Academics

M.S in Commerce Insights from Program Director and Professor Ira Harris

Cassie Fisher (M.S. in Commerce '22) chats with M.S. in Commerce Program Director and Professor Ira Harris about how the pandemic benefited the program, how faculty choose projects and cases, and how to transition to a master's program.

Note: This post was written during the 2021-2022 academic year.

As a current student in the Marketing & Management Track of the M.S. in Commerce Program, I had the honor to interview M.S. in Commerce Program Director Ira Harris. Throughout my conversation with Professor Harris, I was able to learn the inside scoop of how the pandemic has benefited the program, the process of choosing what projects and cases are used throughout the year, and how to transition to a master’s program.

What learning elements have you incorporated into the classroom from online/hybrid teaching?

It used to be that we would not record our class sessions, and that’s something we started to do last year just because of people having to be away and come back because of illness. So now we put that into place. The other is that there are some meetings now, like the weekly town hall, that we do virtually, and we have everyone together, which is very convenient and helps to centralize the messaging to minimize confusion. We did not do that prior to being online last year. It was more often that we would get everyone together in a large room; we did not do it every week because it is quite an effort to bring everyone in. So being online means we have more frequent meetings, and it strengthens the communication between the program and the students.

How do you and the faculty choose what cases to use throughout the upcoming year? How do you pick a case for class?

We think a lot about it every year. This is not just my preference. We start by thinking about what our learning objectives are for that class session, and each class session is driven by an overall topic and a few core concepts we want to get across. As a program, and as a school, one of our priorities is to be as applied as possible; we want to bring that business theory to life. It is not enough to just talk about the concepts. We want to show how managers think about it and how it is demonstrated and applied in the corporate setting.

We have a specific reason and objective that we are trying to satisfy with that concept. Our preference is to use a more recent case than a historic one—but that’s not at the top of our list. What is on top of the list is “what business setting is the most instructive for this particular concept?” If we can bring that current, then that is fantastic, because we operate in a changing world and we certainly like to minimize factors that all of us may view as “that used to be true but may not be true.” If it turns out that we do use a case that is 10 or 15 years old, I will acknowledge that it’s an older case and review the reason why, and I will also try to form that context and help us understand the assumptions we are making. We know that there have been some updates to that industry, but we want to hold those constants when we choose a case.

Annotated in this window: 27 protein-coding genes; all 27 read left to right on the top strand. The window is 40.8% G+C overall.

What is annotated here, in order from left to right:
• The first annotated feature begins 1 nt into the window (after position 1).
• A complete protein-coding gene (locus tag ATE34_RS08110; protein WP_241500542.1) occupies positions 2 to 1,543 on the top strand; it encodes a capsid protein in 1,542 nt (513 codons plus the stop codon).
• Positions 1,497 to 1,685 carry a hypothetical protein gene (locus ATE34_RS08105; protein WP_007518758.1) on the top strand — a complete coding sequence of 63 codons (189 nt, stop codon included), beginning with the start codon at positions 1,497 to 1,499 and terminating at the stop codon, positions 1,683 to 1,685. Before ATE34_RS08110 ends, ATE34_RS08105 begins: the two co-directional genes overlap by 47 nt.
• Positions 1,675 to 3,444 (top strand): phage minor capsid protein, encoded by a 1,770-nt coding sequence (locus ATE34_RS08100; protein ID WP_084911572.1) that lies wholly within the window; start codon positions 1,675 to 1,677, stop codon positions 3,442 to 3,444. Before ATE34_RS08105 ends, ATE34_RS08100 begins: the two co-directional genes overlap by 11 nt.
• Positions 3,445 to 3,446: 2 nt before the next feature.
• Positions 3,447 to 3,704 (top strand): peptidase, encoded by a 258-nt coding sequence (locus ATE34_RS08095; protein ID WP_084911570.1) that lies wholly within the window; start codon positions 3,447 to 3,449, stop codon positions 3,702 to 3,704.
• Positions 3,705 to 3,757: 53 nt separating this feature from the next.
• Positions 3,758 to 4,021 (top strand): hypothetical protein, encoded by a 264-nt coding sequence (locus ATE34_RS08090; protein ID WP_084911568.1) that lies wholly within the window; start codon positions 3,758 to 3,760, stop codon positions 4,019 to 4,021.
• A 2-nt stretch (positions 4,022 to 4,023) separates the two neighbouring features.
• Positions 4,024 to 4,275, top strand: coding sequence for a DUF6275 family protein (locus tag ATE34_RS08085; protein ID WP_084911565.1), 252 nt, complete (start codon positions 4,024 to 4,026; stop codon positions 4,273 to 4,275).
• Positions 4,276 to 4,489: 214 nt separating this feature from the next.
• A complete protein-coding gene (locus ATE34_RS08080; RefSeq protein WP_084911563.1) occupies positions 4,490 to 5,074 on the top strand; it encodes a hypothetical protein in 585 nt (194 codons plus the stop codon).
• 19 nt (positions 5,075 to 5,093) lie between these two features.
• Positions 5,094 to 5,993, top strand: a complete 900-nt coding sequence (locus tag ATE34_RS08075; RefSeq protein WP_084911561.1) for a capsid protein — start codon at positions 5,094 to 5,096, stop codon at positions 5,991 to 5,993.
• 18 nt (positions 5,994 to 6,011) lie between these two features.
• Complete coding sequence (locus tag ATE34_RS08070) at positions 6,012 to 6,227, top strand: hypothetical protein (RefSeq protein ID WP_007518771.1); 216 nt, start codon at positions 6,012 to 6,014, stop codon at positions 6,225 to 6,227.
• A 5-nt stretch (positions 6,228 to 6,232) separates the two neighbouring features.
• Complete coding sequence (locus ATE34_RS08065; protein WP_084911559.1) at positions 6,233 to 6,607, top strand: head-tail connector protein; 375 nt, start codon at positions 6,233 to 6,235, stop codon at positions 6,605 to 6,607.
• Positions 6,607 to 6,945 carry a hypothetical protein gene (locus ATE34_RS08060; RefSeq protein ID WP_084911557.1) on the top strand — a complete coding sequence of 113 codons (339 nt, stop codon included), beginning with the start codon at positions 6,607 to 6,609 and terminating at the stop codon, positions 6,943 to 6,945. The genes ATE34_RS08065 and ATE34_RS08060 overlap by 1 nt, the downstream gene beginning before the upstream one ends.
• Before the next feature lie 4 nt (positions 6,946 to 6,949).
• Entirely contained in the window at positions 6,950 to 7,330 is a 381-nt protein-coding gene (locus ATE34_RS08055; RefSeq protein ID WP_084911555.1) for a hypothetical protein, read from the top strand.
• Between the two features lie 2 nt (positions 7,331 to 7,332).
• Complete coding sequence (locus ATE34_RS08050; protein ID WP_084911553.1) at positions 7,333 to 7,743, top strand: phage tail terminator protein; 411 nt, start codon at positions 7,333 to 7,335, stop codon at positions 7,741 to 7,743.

Ira Harris

Ira Harris (Photo by Tom Cogill)

Prospective students worry about successfully transitioning to graduate school. What advice would you give them?

That is an important question and a question that all students should ask themselves. There are questions that will occur to some students, and not to others. The fact is that graduate school is different from undergraduate school, and I think that this is an important starting point for students. It should also prompt students to ask themselves if the successful academic strategies and life strategies they used in the previous three to four years translate well to the new setting of graduate school. It’s important to ask right in the beginning because it puts you on alert. As you use some of those same strategies that you used previously, does it look like it’s working? Does it feel as natural? Does it feel like you are on top of your work? If the answer is no, then you should be looking for a way to adjust as quickly as possible.

I think that students who perform poorly in the first semester did not ask these questions early enough—or perhaps not at all. Our best students arrive with an open mind and ready to learn. To be clear, my mention of “best students” does not necessarily refer to students who earn the best grades. Our best students instead are the ones who have the largest impact on the education process, who learn this material deeply, and who then go on to have a terrific career of contributing to their organization.

Those students come in with a certain mindset that I view as a “prepared mind.” They are ready to thoroughly read all assigned course material, ready to absorb new information, and ready to be shaped as a business thinker. Incoming students should consciously remove any sort of rigidity and carefully examine their assumptions—whether it be business concepts or world events. Aggressively holding firm to one’s views can be very good, but can lead to missed learning opportunities during this introductory stage of grad school. In short, initial mindset is super important to developing the analytical thinking that McIntire offers.

Learn more about the M.S. in Commerce Program at McIntire.

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